I avoided Twitter for 2 years. I wasn’t gonna do it. You couldn’t make me. I don’t care how cool people said it was. I was afraid to get sucked into a vortex of wasted time.
Then one day in April this year, I bit the bullet. I knew it was time. For whatever reason, my fears disappeared. I’d be okay, I surmised.
And within a few short months, I fell in love.
Not because it helps introverts like me easily network without having to go to a networking event.
Not because it forces other people to keep their message concise, 140 characters or less, so I’m not reading dozens of 1000 word blog posts or listening to endless rambling.
And not because it made me feel cool. (It doesn’t.)
I fell in love with Twitter because it simplifies selling. It completely removes the ick factor from selling. It saves me time. And it keeps me focused on building relationships.
How to save time, remove the ick, and stay focused on relationships
Here’s what I’ve done to fall in love with Twitter and simplify selling with social media and how you can do it, too.
1. Set your intention
Ask yourself why you use social media. I don’t mean to go all life-coachey on you, but it’s important to know why you engage in social media. It will help you effectively use your social media time.
2. Set the stage
With your intentions in mind, think about your social media presence in approximate percentages. How often do you want to sell? Mention your free stuff? Share information? Talk about life in general? Those percentages should reflect your overall intention.
3. Do some prep work, just this one time
With your percentages in mind, write a set of standard tweets for your products, services, and free stuff. These would be things that you would repeat regularly. Keep things interesting by using a variety of tweets for the same offer. For example, I tweet 6 times each month about my free idea flight kit, the opt-in for my newsletter, but each tweet is different.
4. Schedule the pitches
Block out one hour each month to schedule your tweets and Facebook posts using a service like HootSuite or Timely.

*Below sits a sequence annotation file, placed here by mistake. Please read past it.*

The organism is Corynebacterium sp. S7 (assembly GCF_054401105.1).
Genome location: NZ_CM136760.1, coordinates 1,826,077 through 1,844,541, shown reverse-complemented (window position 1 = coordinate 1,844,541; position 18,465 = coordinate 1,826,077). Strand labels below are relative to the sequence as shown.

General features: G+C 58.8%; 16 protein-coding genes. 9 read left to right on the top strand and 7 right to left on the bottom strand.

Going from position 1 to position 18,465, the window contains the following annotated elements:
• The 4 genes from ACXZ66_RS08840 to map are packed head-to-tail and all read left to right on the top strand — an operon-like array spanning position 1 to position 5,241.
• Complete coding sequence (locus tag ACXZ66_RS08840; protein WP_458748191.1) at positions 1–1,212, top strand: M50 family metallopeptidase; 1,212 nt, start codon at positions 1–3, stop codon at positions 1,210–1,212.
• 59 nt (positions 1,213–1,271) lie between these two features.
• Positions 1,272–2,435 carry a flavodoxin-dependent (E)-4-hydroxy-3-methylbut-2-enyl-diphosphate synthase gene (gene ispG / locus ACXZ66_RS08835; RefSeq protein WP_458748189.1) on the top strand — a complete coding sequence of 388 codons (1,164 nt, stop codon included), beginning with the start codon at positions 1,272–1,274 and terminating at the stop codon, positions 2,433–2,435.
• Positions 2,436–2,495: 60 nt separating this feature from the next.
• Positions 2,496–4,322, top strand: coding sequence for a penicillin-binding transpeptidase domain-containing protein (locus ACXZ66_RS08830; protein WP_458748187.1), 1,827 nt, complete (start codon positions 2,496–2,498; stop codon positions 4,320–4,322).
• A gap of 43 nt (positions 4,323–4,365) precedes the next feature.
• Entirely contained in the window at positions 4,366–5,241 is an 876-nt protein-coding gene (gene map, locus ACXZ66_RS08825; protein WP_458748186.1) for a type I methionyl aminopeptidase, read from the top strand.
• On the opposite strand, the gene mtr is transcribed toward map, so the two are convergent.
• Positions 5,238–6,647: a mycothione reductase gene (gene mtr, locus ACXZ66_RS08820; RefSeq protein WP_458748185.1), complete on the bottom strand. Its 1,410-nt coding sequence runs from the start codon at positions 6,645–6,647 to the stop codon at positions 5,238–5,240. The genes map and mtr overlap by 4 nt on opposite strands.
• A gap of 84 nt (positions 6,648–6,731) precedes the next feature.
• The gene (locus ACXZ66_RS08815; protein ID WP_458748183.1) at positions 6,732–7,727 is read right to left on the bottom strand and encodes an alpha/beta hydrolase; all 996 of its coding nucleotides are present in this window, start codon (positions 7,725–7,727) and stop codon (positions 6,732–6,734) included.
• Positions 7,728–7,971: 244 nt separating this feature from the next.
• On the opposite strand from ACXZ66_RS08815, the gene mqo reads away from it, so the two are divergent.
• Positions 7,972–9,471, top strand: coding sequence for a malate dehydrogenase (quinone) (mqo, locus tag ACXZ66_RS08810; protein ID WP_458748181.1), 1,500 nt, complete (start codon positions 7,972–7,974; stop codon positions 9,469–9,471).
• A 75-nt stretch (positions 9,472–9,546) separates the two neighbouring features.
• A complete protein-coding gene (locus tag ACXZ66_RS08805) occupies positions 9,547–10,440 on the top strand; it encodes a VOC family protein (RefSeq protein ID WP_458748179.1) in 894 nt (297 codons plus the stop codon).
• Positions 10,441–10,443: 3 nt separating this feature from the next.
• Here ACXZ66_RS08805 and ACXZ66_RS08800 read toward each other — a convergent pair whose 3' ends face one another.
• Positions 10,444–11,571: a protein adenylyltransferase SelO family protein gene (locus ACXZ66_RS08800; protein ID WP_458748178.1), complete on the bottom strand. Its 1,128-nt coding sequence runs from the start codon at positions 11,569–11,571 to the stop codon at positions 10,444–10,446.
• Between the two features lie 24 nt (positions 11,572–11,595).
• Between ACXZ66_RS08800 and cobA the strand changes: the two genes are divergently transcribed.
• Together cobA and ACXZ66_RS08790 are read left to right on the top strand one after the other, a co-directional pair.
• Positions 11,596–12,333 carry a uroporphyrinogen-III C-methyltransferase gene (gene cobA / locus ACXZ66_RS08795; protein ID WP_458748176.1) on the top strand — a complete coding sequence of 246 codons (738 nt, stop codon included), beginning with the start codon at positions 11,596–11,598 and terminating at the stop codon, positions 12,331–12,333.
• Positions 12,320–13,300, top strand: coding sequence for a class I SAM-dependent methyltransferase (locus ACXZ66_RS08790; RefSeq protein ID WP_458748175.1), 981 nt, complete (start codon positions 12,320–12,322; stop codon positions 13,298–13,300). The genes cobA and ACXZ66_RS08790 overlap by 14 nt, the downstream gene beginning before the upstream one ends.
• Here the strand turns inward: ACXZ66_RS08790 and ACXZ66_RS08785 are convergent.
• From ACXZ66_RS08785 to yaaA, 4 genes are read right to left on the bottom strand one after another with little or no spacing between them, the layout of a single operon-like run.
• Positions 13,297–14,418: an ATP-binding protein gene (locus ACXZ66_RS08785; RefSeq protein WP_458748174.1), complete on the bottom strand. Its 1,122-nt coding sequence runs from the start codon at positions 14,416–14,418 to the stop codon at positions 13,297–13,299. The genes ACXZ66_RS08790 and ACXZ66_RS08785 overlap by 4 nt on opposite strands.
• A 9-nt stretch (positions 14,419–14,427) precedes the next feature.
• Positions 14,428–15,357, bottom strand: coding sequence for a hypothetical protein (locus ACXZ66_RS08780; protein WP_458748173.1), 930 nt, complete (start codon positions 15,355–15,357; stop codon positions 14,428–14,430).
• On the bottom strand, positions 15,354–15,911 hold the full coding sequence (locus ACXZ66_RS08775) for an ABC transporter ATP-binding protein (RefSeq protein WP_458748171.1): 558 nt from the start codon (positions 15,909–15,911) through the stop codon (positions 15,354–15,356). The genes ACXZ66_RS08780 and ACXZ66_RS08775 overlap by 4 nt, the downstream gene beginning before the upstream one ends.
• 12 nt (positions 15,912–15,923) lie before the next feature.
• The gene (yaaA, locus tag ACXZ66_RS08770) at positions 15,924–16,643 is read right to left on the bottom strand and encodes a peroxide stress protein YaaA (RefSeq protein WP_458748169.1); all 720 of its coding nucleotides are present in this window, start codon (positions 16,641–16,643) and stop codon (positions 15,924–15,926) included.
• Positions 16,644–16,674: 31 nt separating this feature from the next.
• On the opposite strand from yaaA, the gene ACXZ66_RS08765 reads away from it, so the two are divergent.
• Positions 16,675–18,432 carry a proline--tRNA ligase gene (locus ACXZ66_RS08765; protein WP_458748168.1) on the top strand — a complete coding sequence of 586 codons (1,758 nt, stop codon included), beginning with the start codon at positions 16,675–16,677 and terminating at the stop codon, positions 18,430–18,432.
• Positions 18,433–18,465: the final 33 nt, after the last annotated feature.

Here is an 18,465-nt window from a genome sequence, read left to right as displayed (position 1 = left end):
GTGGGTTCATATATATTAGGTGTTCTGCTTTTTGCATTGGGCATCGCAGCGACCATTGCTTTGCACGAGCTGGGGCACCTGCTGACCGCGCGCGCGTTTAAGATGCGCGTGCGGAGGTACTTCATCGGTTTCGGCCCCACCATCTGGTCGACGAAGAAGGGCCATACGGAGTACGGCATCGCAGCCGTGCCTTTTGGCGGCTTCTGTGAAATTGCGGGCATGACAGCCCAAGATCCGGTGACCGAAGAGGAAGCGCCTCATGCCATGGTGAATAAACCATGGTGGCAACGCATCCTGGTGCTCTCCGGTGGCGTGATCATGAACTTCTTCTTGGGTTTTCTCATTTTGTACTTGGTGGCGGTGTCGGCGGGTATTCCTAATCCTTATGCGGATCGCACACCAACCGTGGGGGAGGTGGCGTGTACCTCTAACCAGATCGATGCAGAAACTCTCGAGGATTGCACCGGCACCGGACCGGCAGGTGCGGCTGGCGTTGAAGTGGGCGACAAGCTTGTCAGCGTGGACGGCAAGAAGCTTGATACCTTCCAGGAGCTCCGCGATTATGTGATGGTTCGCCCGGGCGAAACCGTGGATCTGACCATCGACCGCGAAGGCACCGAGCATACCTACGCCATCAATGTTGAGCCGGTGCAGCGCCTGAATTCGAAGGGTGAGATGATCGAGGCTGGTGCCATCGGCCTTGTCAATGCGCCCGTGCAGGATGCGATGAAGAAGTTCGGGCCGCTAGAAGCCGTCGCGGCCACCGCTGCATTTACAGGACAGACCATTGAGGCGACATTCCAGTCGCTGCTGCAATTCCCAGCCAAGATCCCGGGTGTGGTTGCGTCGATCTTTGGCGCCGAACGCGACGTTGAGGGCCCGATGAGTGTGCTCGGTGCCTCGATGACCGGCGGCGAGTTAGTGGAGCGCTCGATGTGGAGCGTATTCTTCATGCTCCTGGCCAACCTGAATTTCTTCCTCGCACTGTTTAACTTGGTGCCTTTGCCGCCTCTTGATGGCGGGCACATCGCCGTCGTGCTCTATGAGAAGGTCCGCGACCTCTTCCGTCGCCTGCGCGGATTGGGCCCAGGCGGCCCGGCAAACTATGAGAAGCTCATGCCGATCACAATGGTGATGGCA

During your hour, schedule your prewritten tweets to publish throughout the month. Be sure that the number of tweets you schedule for your free and paid offers is within the percentage guidelines you intended.
5. Fill in the gaps
Schedule other tweets and Facebook posts to fill in the gaps of how else you want to use social media, such as inspirational quotes or anything that resonates with your followers. Pepper them in between the sales posts so you’re covered every day of the month, in case you forget to post something one day. This will generate effortless relationship building as people reply to what you have to say–even though you may have posted it a month ago–making it easy for you to complete the relationship connection with a simple reply.
6. Engage daily and repeat monthly
Use your daily Twitter and Facebook checks to talk about what you’re up to, share relevant, recent resources, and continue to build relationships. The selling, however, is done.
Next month, repeat steps 4, 5 and 6.
That’s it. In 1 hour you set yourself up for a month of social media activity that included spreading the word about what you offer and initiating connections with your followers.
Simplifying selling to focus on relationships
When I created this simple process to sell without feeling like I’m selling, I was able to use Twitter in a way that my previously fearful brain never thought possible. I am able to focus on people and avoid a time-sucking vortex. I share my free offers on Twitter without worrying if I’m doing it too much or too little, because it’s all planned out in advance.
When you simplify social media selling, you can focus on building relationships. It doesn’t mean you aren’t in business to make money; we all are. It merely means you are focusing on the relationships, not the selling. Hence, no ick. Like Howard Behar says of his company Starbucks, “It’s not about the coffee. It’s about people.”